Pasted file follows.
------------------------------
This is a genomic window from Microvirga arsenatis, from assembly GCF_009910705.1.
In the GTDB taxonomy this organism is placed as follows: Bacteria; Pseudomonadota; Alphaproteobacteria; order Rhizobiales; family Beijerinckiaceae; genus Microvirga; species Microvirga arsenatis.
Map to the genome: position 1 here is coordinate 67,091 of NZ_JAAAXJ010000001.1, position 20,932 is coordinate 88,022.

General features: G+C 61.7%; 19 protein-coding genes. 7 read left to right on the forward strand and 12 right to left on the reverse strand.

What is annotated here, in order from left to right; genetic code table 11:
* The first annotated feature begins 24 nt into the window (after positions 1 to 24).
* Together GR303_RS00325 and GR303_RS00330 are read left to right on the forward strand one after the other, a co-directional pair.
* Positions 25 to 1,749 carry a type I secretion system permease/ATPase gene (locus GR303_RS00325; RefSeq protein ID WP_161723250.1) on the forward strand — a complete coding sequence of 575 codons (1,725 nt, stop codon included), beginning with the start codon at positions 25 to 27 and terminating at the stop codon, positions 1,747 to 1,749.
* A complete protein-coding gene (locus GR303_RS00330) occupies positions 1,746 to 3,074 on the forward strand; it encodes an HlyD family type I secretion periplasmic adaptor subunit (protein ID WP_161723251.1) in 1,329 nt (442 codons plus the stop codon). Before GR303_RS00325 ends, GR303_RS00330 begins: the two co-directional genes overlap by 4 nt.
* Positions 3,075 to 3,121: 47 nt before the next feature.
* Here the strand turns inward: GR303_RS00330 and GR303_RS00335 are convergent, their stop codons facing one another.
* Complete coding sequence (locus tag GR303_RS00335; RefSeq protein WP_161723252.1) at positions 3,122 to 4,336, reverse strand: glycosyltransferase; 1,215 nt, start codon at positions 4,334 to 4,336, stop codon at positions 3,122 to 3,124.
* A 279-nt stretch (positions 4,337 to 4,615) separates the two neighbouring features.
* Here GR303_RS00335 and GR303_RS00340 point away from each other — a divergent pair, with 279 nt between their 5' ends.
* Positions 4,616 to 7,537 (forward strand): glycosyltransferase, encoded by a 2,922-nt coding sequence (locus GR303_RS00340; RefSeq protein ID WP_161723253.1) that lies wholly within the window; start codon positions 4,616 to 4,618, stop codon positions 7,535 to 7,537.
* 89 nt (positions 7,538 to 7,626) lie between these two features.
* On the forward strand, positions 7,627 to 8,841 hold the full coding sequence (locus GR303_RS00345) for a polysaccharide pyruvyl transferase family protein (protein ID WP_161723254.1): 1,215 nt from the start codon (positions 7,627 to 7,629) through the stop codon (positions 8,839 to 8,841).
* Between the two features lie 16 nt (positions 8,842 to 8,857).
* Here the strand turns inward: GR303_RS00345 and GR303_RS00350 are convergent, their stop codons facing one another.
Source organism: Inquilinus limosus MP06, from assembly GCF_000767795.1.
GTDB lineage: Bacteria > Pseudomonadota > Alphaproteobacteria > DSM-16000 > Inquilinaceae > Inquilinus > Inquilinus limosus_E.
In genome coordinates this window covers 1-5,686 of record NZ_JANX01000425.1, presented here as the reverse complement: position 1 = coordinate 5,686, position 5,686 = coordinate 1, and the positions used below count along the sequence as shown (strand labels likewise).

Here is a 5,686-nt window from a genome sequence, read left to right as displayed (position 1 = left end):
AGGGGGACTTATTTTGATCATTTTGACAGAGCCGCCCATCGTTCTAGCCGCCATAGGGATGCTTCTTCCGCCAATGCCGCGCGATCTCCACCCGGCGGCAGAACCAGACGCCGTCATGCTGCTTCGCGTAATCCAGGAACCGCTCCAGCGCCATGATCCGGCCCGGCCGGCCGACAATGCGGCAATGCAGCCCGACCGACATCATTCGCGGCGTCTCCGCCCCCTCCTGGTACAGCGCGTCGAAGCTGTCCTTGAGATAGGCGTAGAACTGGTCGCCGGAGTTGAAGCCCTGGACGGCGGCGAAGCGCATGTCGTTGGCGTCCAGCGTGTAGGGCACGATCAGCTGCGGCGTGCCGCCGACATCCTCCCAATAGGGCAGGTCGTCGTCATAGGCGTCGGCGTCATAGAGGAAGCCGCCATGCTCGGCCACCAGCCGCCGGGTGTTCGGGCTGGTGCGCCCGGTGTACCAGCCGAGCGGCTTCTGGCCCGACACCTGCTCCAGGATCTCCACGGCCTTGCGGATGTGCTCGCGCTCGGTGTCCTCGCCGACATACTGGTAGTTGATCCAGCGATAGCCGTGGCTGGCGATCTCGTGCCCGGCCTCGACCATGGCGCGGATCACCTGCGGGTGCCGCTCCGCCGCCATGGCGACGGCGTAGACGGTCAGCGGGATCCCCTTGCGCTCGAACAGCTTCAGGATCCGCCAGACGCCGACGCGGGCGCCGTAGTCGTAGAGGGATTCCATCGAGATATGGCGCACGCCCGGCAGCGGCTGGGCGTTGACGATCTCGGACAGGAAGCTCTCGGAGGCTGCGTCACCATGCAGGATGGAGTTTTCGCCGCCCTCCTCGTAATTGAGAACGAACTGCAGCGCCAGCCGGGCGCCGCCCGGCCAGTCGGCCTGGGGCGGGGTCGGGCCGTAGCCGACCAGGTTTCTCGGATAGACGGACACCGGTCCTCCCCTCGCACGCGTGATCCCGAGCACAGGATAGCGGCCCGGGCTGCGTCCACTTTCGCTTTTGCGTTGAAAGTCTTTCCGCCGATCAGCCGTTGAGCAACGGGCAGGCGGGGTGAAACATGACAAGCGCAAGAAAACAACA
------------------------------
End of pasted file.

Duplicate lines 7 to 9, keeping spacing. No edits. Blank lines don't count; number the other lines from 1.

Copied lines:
* Together GR303_RS00325 and GR303_RS00330 are read left to right on the forward strand one after the other, a co-directional pair.
* Positions 25 to 1,749 carry a type I secretion system permease/ATPase gene (locus GR303_RS00325; RefSeq protein ID WP_161723250.1) on the forward strand — a complete coding sequence of 575 codons (1,725 nt, stop codon included), beginning with the start codon at positions 25 to 27 and terminating at the stop codon, positions 1,747 to 1,749.
* A complete protein-coding gene (locus GR303_RS00330) occupies positions 1,746 to 3,074 on the forward strand; it encodes an HlyD family type I secretion periplasmic adaptor subunit (protein ID WP_161723251.1) in 1,329 nt (442 codons plus the stop codon). Before GR303_RS00325 ends, GR303_RS00330 begins: the two co-directional genes overlap by 4 nt.